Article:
Hello, this is Kenji from Hong Kong, but our big story this week is from Singapore. The FT scoop that Grab, south-east Asia’s largest unicorn, is planning a $35bn listing in New York has important implications, not least that it will help gauge US investor appetite for other regional tech start-ups. Meanwhile, Shanghai Star Market, dubbed as “China’s Nasdaq”, is suffering from mass cancellations of IPOs. But what caught my eye this week is the #9 on Mercedes’ Top 10 — which says that robots are making an “invisible march” into many white-collar jobs, including mine!
The Big Story — Exclusive
Grab, south-east Asia’s most valuable start-up, is set to finalise a deal to go public as early as this week, according to this exclusive in the FT. The planned listing in New York is likely to value the SoftBank-backed technology group at about $35bn.
Singapore-based Grab, which runs a host of businesses from ride-hailing to financial services, will offer investors access to a regional consumer market of more than 655m people in countries including Indonesia, Thailand and Vietnam.
Key implications: The deal is being seen as a crucial test of investor demand for a host of south-east Asian tech unicorns with ambitions to go public. These include Gojek, Grab’s Indonesia-based rival.
Grab’s listing is to be done through the largest merger yet seen between a private business and a special purpose acquisition company or Spac. The company is set to raise about $2.5bn.
Altimeter Capital, a US-based technology investment firm, is set to fund close to $1.2bn of this amount.
Upshot: If the Grab deal goes well, it could blaze a trail for south-east Asian tech unicorns in US capital markets. This would provide vindication for the region’s tech aspirations.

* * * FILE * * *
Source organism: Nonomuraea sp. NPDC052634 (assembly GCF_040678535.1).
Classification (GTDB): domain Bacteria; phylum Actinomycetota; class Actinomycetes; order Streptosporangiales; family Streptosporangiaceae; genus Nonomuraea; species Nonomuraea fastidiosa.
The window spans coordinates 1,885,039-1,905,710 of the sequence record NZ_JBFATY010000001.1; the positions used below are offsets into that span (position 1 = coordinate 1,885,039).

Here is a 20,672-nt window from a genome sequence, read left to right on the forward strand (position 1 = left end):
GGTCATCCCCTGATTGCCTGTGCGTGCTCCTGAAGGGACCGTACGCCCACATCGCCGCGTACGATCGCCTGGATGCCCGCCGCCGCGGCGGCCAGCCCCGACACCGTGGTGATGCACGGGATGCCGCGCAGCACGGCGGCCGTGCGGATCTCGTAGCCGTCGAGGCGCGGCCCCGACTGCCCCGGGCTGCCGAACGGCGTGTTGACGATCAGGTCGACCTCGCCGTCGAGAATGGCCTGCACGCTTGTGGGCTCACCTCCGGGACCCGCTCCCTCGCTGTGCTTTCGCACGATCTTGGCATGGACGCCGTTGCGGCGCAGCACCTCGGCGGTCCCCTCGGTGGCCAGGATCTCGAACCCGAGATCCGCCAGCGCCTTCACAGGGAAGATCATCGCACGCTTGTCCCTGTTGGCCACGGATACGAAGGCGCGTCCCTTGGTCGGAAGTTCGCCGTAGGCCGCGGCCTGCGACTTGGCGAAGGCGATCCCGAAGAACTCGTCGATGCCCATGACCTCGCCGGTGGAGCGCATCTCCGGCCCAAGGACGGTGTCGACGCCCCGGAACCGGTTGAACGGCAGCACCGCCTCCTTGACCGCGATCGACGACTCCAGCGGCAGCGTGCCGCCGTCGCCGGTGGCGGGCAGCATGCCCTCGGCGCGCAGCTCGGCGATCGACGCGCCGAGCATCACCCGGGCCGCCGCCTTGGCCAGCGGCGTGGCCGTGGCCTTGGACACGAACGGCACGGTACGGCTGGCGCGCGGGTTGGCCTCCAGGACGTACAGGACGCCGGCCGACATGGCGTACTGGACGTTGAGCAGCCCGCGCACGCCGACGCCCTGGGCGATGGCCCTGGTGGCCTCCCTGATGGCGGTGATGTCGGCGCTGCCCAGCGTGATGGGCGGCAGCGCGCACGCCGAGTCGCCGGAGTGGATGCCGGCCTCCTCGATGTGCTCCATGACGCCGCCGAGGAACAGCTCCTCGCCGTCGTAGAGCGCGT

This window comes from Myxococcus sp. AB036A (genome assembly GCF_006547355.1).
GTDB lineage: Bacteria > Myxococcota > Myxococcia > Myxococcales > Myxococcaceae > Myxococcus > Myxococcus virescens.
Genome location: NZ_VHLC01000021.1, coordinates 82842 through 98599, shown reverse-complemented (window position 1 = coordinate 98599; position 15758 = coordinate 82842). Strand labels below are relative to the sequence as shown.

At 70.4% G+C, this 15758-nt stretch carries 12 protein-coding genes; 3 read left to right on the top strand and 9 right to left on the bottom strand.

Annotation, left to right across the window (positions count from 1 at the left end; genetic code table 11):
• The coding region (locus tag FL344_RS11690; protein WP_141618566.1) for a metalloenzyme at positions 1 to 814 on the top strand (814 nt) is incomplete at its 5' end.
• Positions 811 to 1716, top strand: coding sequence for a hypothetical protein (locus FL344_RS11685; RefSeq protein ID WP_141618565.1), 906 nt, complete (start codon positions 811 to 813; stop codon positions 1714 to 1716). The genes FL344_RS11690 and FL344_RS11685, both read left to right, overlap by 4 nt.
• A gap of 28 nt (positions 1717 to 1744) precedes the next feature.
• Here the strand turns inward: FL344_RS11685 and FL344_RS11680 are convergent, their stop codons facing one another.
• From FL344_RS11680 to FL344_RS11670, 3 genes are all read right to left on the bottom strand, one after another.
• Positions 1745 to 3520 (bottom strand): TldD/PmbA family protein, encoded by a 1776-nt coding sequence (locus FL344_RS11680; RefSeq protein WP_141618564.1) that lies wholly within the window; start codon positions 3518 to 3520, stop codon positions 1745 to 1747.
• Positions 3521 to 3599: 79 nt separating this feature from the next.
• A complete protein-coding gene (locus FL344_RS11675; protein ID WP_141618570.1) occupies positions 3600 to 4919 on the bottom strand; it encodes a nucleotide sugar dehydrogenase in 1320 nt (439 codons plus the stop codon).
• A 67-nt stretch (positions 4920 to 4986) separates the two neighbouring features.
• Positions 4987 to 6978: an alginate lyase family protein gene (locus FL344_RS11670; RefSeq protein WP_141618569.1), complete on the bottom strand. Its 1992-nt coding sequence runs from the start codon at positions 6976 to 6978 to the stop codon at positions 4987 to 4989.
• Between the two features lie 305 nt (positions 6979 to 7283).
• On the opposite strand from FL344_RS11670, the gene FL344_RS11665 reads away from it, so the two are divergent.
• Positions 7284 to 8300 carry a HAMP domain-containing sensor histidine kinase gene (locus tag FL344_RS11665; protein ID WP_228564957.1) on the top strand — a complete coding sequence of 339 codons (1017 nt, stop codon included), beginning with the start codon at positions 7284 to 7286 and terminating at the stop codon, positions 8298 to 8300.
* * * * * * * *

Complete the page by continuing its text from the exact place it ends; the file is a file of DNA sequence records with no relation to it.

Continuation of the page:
Mercedes’ Top 10
Exclusive: Japan’s Toshiba looks set to be privatised through a private equity offer worth more than $20bn.
It’s looking like a bumper year for fundraising by Chinese private equity funds, which in turn are big tech investors.
Silicon Valley is speaking out against anti-Asian racism following a surge in hate crimes in the US.
Panasonic, the 103-year-old Japanese appliance maker, is hoping to generate new growth from health-related products, says its CEO in an interview.
Vietnam is proposing regulations that would compel global tech players such as Alibaba and Google to hand over more taxes and data.
Japan’s initiative to abolish the use of “hanko”, or seals, has sparked a stock market rally in so-called “digital hanko” shares.
Check out the FT’s special report “Rethinking supply chains”. The geopolitical risks for companies and Asia’s manufacturing dominance are two standouts.
Japan’s Subaru is the latest company to be hit by the global shortage of semiconductors, cutting vehicle production by about 10,000 units.
How long will it be before robots replace journalists? The invisible march of the middle-class droids portends the decline of the scribbler.
Witches are big on TikTok. This delightful piece shows how the Chinese-owned video app and the pandemic together supplied a fertile ground for all things magical.
When sages speak
Emily de La Bruyère gives crucial insights into China’s technology standard-setting agenda in this terrific ChinaPower podcast hosted by Bonnie Glaser.
By 2030, the global space industry could add almost 50,000 new commercial satellites to the existing 5,000. Chaitanya Giri at Gateway House, an Indian think-tank, emphasises the need for space legislation to protect the country’s converging digital and space economies.
Jeffrey Ding of the ChinAI newsletter offers a perceptive critique of the relative strengths of China and the US in artificial intelligence. His conclusion is that although China now leads the US in AI journal citations, the US is ahead in terms of impactful citations.